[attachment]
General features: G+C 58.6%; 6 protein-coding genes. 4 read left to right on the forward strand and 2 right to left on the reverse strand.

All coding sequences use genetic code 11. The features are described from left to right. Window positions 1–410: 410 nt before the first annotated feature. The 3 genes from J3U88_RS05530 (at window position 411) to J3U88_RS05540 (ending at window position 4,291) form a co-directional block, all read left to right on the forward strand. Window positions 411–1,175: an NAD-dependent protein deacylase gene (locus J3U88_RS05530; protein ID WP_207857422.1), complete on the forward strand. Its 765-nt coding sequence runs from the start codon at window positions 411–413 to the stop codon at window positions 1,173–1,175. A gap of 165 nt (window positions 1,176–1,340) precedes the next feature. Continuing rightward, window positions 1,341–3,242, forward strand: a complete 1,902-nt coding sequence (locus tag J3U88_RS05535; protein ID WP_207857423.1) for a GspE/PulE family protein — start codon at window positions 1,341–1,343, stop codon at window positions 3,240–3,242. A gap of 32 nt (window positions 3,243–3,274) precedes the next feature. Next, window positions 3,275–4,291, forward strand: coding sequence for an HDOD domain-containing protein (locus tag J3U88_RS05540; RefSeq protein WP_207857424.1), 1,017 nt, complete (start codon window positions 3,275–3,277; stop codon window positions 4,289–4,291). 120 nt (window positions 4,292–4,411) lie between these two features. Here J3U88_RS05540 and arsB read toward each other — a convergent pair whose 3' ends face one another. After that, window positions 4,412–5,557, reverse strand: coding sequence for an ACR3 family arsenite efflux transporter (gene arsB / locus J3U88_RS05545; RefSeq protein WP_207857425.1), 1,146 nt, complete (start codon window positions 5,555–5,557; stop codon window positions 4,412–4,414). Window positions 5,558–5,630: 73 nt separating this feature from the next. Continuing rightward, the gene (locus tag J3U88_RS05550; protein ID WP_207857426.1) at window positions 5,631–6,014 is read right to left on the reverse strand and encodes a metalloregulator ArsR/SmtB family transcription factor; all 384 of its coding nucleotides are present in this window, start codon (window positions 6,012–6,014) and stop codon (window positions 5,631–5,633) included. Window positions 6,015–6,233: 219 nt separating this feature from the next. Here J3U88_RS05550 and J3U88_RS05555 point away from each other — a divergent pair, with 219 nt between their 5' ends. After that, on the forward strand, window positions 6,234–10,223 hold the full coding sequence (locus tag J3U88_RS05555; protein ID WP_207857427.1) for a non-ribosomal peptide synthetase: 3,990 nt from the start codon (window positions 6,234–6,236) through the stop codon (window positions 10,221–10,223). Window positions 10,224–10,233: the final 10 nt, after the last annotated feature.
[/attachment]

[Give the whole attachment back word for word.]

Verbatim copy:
General features: G+C 58.6%; 6 protein-coding genes. 4 read left to right on the forward strand and 2 right to left on the reverse strand.

All coding sequences use genetic code 11. The features are described from left to right. Window positions 1–410: 410 nt before the first annotated feature. The 3 genes from J3U88_RS05530 (at window position 411) to J3U88_RS05540 (ending at window position 4,291) form a co-directional block, all read left to right on the forward strand. Window positions 411–1,175: an NAD-dependent protein deacylase gene (locus J3U88_RS05530; protein ID WP_207857422.1), complete on the forward strand. Its 765-nt coding sequence runs from the start codon at window positions 411–413 to the stop codon at window positions 1,173–1,175. A gap of 165 nt (window positions 1,176–1,340) precedes the next feature. Continuing rightward, window positions 1,341–3,242, forward strand: a complete 1,902-nt coding sequence (locus tag J3U88_RS05535; protein ID WP_207857423.1) for a GspE/PulE family protein — start codon at window positions 1,341–1,343, stop codon at window positions 3,240–3,242. A gap of 32 nt (window positions 3,243–3,274) precedes the next feature. Next, window positions 3,275–4,291, forward strand: coding sequence for an HDOD domain-containing protein (locus tag J3U88_RS05540; RefSeq protein WP_207857424.1), 1,017 nt, complete (start codon window positions 3,275–3,277; stop codon window positions 4,289–4,291). 120 nt (window positions 4,292–4,411) lie between these two features. Here J3U88_RS05540 and arsB read toward each other — a convergent pair whose 3' ends face one another. After that, window positions 4,412–5,557, reverse strand: coding sequence for an ACR3 family arsenite efflux transporter (gene arsB / locus J3U88_RS05545; RefSeq protein WP_207857425.1), 1,146 nt, complete (start codon window positions 5,555–5,557; stop codon window positions 4,412–4,414). Window positions 5,558–5,630: 73 nt separating this feature from the next. Continuing rightward, the gene (locus tag J3U88_RS05550; protein ID WP_207857426.1) at window positions 5,631–6,014 is read right to left on the reverse strand and encodes a metalloregulator ArsR/SmtB family transcription factor; all 384 of its coding nucleotides are present in this window, start codon (window positions 6,012–6,014) and stop codon (window positions 5,631–5,633) included. Window positions 6,015–6,233: 219 nt separating this feature from the next. Here J3U88_RS05550 and J3U88_RS05555 point away from each other — a divergent pair, with 219 nt between their 5' ends. After that, on the forward strand, window positions 6,234–10,223 hold the full coding sequence (locus tag J3U88_RS05555; protein ID WP_207857427.1) for a non-ribosomal peptide synthetase: 3,990 nt from the start codon (window positions 6,234–6,236) through the stop codon (window positions 10,221–10,223). Window positions 10,224–10,233: the final 10 nt, after the last annotated feature.